In other podcasts, we’ll talk about maybe different ways of celebrating each one, but we just wanted you guys to take a step back and think about “Hey, here’s a tool that’s right in the Bible. It’s in the Torah. People have been celebrating them for thousands of years, and there might be some richness there.” Another thing to just keep in mind is that every time they’re referred to, they’re never referred to as Jewish holidays. Another thing a lot of people say is “Oh, those are Jewish holidays.” The Jewish people have been very faithful in their holding onto those traditions and celebrating those holidays, but the way the Bible talks about them is they’re the festivals of the Lord. I love the idea that we get to meet with Him and get to experience something that our Heavenly Father designed.

Those are some of the reasons why I think it’s fun to look at these. But again, no judgment. If you’re parents who are thinking about “Where can we look for curriculum? We can go on Amazon and type something in like ‘how to train your kids spiritually’ or ‘different storybook Bibles,'” and those are all awesome. A lot of people will just skip over the fact that there’s one right in the Old Testament in the Torah.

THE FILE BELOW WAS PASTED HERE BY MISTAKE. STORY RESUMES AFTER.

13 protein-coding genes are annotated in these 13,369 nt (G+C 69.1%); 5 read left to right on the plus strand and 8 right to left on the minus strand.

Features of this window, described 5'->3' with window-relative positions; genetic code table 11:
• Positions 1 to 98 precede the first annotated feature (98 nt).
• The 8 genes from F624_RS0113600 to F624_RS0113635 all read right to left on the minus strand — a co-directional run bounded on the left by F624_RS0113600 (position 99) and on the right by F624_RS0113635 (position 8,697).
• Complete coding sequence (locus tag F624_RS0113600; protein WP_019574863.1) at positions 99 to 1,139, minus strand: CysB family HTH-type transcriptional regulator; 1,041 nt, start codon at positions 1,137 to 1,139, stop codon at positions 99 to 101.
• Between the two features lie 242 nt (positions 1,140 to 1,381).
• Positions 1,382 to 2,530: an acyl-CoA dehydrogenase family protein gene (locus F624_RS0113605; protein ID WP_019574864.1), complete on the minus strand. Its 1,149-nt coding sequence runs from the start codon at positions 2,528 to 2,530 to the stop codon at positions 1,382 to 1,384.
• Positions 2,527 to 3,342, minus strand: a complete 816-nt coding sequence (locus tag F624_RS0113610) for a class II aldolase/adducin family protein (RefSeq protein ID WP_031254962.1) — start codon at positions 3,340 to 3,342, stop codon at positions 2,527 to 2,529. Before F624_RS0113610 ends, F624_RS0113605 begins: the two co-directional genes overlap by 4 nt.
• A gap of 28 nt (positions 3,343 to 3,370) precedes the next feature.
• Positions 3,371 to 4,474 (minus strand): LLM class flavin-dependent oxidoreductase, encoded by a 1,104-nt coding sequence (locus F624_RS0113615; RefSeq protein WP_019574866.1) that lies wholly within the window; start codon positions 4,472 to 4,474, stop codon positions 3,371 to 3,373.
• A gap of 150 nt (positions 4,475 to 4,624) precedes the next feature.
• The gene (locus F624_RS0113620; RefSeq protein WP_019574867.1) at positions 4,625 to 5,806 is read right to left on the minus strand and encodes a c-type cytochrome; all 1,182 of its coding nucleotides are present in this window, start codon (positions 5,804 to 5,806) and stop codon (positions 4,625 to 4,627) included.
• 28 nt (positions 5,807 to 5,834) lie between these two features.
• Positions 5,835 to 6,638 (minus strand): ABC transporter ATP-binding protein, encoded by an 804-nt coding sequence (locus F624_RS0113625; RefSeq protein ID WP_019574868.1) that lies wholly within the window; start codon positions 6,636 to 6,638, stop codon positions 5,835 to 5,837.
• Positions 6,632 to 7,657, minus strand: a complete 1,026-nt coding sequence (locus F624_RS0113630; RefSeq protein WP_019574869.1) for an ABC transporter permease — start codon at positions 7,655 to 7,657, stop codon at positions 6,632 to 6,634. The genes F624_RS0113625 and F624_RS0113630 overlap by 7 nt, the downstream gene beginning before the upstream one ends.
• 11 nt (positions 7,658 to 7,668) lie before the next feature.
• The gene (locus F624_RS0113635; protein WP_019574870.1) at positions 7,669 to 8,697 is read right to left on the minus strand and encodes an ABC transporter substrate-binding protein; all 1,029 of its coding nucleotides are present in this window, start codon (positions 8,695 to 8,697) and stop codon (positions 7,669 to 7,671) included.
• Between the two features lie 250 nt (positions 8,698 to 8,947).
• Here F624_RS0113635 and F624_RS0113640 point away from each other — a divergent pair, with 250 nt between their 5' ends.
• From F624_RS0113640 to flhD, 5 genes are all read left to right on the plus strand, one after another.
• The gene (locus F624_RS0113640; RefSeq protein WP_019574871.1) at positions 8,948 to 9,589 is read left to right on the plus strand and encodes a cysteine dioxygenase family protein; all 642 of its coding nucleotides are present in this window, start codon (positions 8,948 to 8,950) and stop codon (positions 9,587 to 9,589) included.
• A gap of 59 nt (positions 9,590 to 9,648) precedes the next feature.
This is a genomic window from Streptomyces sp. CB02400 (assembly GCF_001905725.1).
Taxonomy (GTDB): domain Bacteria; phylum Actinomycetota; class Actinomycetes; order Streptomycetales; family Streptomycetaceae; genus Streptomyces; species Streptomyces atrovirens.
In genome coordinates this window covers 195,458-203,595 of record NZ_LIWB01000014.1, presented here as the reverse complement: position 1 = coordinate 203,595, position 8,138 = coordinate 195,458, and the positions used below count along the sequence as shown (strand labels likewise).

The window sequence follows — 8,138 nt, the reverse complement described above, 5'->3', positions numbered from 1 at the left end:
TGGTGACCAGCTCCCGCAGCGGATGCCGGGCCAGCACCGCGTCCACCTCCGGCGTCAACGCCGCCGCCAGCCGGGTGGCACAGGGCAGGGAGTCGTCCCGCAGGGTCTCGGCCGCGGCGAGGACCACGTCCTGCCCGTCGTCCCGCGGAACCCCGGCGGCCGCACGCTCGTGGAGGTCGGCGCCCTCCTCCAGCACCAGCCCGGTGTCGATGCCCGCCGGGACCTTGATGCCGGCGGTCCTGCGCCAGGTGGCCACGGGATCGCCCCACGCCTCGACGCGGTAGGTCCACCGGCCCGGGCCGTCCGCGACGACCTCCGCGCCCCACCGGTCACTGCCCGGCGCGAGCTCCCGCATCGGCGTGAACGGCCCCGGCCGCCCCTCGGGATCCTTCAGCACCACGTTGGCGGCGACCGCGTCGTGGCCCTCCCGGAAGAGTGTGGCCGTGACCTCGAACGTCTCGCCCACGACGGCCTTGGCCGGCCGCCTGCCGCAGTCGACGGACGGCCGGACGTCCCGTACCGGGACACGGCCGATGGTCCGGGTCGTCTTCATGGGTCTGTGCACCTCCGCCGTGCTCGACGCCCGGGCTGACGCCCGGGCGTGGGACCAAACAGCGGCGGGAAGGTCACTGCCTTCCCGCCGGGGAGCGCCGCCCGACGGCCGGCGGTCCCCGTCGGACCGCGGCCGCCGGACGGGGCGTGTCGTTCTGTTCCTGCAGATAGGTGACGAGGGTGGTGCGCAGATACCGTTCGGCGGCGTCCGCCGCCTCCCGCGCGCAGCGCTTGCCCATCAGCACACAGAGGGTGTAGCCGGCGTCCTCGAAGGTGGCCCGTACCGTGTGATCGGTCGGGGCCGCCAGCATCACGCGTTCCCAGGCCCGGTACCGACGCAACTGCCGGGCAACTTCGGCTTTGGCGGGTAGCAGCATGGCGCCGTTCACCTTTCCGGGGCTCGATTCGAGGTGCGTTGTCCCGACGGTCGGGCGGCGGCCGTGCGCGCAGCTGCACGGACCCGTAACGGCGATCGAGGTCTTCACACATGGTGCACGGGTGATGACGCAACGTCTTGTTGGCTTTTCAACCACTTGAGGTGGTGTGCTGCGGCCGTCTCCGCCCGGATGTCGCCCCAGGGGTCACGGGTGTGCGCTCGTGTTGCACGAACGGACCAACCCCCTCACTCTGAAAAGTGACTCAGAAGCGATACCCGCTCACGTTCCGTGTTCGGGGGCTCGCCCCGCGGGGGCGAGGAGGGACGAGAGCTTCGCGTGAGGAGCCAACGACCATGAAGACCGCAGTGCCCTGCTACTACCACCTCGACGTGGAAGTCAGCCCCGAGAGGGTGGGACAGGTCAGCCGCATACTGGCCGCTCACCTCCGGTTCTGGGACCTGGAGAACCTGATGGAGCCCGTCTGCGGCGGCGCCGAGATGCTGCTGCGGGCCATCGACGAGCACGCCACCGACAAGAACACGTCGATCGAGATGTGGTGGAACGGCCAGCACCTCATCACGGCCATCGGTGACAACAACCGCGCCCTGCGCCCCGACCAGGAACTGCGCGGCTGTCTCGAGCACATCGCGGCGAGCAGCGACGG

Yeah, that’s usually what I tell people, is I say, “You can invent your own, and I know families that do. I’m just not that creative, and I’m not that awesome.” Then when people say, “Do you have to celebrate it?” I’m like, “No, you don’t. You don’t have to celebrate Christmas, but it’s freaking awesome, so you’re going to.” I love Christmas, we put up our tree like in July. You know what I mean? It’s awesome. It’s that same thing. You don’t have to at all, but it’s awesome, so let’s do it.

Yeah. Awesome. Hopefully, that’s helpful. You guys can think about the fact that there’s some real richness there in the biblical holidays, and take a look at it. If you want to take a little step in that direction, usually just picking one and trying it out, and see how it works for your family.